TORONTO (Reuters) - Ontario has cut its budget deficit forecast by 5 percent to C$18.7 billion ($18.3 billion) for the current year, citing the benefits of spending restraint and increased corporate tax revenue.
Ontario Finance Minister Dwight Duncan gave the revised forecast for the 2010-11 fiscal year to reporters on Tuesday, ahead of Thursday’s official release of the province’s fall economic statement.
A government official on Wednesday confirmed the deficit forecast had dropped from the C$19.7 billion announced in the March budget. At the time, it said the 2009-10 deficit would be a record high C$21.3 billion.
The official also confirmed a newspaper report that the Liberal government will cut power bills by 10 percent beginning January 1. Rising electricity prices have angered many voters and hurt the provincial government’s popularity.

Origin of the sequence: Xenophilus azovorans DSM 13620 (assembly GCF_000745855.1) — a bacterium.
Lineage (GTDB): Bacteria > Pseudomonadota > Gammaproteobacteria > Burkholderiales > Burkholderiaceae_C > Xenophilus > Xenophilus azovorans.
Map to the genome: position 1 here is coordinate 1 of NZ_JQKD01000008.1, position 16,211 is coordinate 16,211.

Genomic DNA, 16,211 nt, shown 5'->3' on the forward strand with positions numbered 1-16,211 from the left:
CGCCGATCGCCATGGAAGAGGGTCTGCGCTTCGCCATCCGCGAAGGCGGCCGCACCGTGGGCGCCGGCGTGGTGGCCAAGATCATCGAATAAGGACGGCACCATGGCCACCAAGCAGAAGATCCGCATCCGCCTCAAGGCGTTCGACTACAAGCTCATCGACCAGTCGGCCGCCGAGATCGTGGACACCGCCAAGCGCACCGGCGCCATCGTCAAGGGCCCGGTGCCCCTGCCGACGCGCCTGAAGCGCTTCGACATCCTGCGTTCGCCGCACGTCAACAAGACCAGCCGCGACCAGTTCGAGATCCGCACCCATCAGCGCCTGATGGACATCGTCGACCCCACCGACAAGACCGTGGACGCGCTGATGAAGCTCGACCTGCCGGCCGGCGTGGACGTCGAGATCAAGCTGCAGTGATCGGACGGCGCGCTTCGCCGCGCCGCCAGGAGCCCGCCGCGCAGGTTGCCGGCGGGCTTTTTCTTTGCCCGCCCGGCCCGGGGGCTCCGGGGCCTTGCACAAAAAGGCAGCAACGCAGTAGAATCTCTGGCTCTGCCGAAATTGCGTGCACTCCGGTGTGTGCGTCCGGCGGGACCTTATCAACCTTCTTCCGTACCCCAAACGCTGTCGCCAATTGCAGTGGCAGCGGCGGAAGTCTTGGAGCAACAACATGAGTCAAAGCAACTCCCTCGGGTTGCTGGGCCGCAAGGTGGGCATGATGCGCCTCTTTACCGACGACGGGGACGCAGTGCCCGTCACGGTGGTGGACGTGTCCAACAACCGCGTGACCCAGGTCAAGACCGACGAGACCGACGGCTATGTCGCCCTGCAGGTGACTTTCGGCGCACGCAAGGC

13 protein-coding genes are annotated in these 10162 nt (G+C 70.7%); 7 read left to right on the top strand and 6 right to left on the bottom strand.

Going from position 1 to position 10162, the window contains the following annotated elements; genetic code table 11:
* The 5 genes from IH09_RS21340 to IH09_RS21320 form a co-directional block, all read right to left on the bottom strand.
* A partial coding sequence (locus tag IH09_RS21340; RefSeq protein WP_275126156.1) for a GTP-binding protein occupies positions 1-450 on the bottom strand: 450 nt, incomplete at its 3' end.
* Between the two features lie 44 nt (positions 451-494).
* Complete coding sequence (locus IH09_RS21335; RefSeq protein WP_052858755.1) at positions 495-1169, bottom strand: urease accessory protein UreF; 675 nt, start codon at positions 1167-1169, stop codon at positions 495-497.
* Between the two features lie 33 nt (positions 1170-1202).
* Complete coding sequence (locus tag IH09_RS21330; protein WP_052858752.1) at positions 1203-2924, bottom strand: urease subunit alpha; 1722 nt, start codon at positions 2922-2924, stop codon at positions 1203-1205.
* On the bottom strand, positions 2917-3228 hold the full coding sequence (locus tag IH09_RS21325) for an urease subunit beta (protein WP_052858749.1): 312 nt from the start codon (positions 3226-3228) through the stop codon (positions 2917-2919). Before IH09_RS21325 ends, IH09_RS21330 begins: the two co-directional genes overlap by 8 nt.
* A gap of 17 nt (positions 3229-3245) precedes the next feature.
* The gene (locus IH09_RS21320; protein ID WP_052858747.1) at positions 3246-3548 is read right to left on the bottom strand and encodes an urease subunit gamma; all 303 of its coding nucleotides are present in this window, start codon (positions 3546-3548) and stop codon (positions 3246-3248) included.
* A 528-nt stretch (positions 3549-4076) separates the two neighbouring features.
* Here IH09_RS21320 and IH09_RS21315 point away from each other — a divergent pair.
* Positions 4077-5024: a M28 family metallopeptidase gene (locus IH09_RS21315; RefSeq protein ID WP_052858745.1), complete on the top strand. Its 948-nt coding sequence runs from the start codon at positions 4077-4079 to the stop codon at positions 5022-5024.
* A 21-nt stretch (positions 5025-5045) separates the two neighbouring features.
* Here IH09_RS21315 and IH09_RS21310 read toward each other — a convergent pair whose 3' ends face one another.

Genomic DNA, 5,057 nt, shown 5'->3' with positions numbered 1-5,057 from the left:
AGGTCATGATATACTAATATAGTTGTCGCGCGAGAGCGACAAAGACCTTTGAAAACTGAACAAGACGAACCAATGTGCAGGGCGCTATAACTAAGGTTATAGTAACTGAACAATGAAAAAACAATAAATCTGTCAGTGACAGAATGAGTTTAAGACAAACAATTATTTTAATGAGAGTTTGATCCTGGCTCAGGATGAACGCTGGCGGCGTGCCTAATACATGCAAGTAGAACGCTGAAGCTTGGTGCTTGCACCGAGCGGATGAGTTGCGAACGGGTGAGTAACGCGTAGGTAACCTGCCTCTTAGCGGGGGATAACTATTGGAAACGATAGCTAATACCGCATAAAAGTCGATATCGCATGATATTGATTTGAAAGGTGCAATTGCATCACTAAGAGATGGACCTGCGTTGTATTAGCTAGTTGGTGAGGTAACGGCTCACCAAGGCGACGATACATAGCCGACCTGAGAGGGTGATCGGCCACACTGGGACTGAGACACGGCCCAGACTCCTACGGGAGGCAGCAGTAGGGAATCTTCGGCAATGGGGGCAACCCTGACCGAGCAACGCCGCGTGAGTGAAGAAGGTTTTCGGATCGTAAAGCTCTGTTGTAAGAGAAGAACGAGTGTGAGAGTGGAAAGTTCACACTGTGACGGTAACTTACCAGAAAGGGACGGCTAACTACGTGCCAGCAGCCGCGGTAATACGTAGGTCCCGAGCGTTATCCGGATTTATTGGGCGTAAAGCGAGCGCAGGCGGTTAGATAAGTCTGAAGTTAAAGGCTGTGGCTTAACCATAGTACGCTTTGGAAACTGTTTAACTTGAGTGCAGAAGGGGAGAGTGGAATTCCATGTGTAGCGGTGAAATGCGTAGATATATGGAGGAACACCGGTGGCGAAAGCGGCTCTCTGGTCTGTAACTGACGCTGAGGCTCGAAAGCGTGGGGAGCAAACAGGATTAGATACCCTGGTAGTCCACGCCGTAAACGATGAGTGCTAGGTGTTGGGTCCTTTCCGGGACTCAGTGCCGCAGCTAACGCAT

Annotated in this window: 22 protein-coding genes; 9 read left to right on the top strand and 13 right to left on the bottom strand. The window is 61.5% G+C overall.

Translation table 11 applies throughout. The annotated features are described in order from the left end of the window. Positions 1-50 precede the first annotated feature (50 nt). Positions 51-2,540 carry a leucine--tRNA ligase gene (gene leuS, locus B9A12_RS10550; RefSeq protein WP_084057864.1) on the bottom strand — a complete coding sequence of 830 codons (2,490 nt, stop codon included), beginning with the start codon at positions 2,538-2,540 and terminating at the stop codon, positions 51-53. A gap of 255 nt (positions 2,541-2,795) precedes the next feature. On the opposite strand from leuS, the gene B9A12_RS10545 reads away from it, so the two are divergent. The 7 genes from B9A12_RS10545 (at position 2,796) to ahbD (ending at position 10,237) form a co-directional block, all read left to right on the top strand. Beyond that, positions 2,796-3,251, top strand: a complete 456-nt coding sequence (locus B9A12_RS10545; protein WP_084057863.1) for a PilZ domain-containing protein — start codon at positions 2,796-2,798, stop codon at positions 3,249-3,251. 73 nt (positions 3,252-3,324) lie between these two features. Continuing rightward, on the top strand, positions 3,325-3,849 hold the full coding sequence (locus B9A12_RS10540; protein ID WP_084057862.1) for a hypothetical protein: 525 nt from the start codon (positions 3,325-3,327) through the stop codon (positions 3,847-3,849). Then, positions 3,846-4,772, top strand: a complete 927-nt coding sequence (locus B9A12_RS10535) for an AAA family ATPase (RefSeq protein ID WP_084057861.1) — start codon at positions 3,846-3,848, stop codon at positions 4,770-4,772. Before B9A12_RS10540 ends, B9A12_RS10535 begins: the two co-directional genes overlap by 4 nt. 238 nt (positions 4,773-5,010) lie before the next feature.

This would result in average savings of C$150 per household annually and cost the government about $1 billion a year, the official said.
Separately, Export Development Canada forecast that as North America’s economy recovers from deep recession, Ontario -- Canada’s manufacturing heartland -- is expected to grow international exports by 14 percent in 2010 and 7 percent in 2011.
The export credit agency said this will be better than the national average. It sees Canada’s international exports rising 12 percent in 2010 and 6 percent in 2011.
Soaring demand for Canadian-made vehicles and parts is expected to boost the province’s auto sector, which comprises almost 30 percent of Ontario’s total exports, the agency said.